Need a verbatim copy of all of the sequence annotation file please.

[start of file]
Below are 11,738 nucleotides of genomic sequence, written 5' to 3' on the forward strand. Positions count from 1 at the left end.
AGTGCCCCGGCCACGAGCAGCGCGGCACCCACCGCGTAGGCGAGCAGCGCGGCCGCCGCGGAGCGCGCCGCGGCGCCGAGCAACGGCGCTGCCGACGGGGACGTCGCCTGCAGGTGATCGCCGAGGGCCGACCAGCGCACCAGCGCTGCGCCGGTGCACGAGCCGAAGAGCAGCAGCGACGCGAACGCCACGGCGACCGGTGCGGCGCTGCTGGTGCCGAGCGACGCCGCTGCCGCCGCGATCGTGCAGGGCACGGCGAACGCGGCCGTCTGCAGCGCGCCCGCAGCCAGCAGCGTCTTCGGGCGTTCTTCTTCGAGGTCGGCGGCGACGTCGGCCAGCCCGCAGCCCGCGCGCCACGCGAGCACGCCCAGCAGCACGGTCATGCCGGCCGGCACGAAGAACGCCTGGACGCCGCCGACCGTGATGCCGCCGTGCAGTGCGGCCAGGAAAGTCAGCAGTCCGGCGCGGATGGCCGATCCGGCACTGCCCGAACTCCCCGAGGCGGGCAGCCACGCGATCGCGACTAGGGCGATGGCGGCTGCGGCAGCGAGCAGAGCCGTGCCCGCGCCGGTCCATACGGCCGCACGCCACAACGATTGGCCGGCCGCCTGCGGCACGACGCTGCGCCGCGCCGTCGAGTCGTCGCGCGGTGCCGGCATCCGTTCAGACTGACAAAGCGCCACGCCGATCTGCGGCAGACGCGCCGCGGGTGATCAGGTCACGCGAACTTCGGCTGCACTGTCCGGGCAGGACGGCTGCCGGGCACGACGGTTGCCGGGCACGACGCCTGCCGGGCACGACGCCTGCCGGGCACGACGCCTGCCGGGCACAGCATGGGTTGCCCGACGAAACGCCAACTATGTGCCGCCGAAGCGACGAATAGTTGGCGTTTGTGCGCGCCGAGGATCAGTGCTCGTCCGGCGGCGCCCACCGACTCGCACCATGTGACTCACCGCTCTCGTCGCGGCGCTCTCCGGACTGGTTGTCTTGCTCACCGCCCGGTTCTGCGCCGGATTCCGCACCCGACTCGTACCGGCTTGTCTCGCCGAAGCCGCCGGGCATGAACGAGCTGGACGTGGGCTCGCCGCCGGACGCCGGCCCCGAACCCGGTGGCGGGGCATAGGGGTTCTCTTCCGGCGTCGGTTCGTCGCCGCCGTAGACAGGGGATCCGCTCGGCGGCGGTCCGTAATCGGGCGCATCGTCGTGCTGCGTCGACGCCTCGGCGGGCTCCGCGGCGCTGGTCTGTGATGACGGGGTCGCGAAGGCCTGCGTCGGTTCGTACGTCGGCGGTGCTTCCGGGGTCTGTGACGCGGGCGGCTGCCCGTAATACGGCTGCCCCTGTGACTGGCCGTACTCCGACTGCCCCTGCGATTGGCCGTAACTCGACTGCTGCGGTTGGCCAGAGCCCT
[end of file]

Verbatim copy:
Below are 11,738 nucleotides of genomic sequence, written 5' to 3' on the forward strand. Positions count from 1 at the left end.
AGTGCCCCGGCCACGAGCAGCGCGGCACCCACCGCGTAGGCGAGCAGCGCGGCCGCCGCGGAGCGCGCCGCGGCGCCGAGCAACGGCGCTGCCGACGGGGACGTCGCCTGCAGGTGATCGCCGAGGGCCGACCAGCGCACCAGCGCTGCGCCGGTGCACGAGCCGAAGAGCAGCAGCGACGCGAACGCCACGGCGACCGGTGCGGCGCTGCTGGTGCCGAGCGACGCCGCTGCCGCCGCGATCGTGCAGGGCACGGCGAACGCGGCCGTCTGCAGCGCGCCCGCAGCCAGCAGCGTCTTCGGGCGTTCTTCTTCGAGGTCGGCGGCGACGTCGGCCAGCCCGCAGCCCGCGCGCCACGCGAGCACGCCCAGCAGCACGGTCATGCCGGCCGGCACGAAGAACGCCTGGACGCCGCCGACCGTGATGCCGCCGTGCAGTGCGGCCAGGAAAGTCAGCAGTCCGGCGCGGATGGCCGATCCGGCACTGCCCGAACTCCCCGAGGCGGGCAGCCACGCGATCGCGACTAGGGCGATGGCGGCTGCGGCAGCGAGCAGAGCCGTGCCCGCGCCGGTCCATACGGCCGCACGCCACAACGATTGGCCGGCCGCCTGCGGCACGACGCTGCGCCGCGCCGTCGAGTCGTCGCGCGGTGCCGGCATCCGTTCAGACTGACAAAGCGCCACGCCGATCTGCGGCAGACGCGCCGCGGGTGATCAGGTCACGCGAACTTCGGCTGCACTGTCCGGGCAGGACGGCTGCCGGGCACGACGGTTGCCGGGCACGACGCCTGCCGGGCACGACGCCTGCCGGGCACGACGCCTGCCGGGCACAGCATGGGTTGCCCGACGAAACGCCAACTATGTGCCGCCGAAGCGACGAATAGTTGGCGTTTGTGCGCGCCGAGGATCAGTGCTCGTCCGGCGGCGCCCACCGACTCGCACCATGTGACTCACCGCTCTCGTCGCGGCGCTCTCCGGACTGGTTGTCTTGCTCACCGCCCGGTTCTGCGCCGGATTCCGCACCCGACTCGTACCGGCTTGTCTCGCCGAAGCCGCCGGGCATGAACGAGCTGGACGTGGGCTCGCCGCCGGACGCCGGCCCCGAACCCGGTGGCGGGGCATAGGGGTTCTCTTCCGGCGTCGGTTCGTCGCCGCCGTAGACAGGGGATCCGCTCGGCGGCGGTCCGTAATCGGGCGCATCGTCGTGCTGCGTCGACGCCTCGGCGGGCTCCGCGGCGCTGGTCTGTGATGACGGGGTCGCGAAGGCCTGCGTCGGTTCGTACGTCGGCGGTGCTTCCGGGGTCTGTGACGCGGGCGGCTGCCCGTAATACGGCTGCCCCTGTGACTGGCCGTACTCCGACTGCCCCTGCGATTGGCCGTAACTCGACTGCTGCGGTTGGCCAGAGCCCT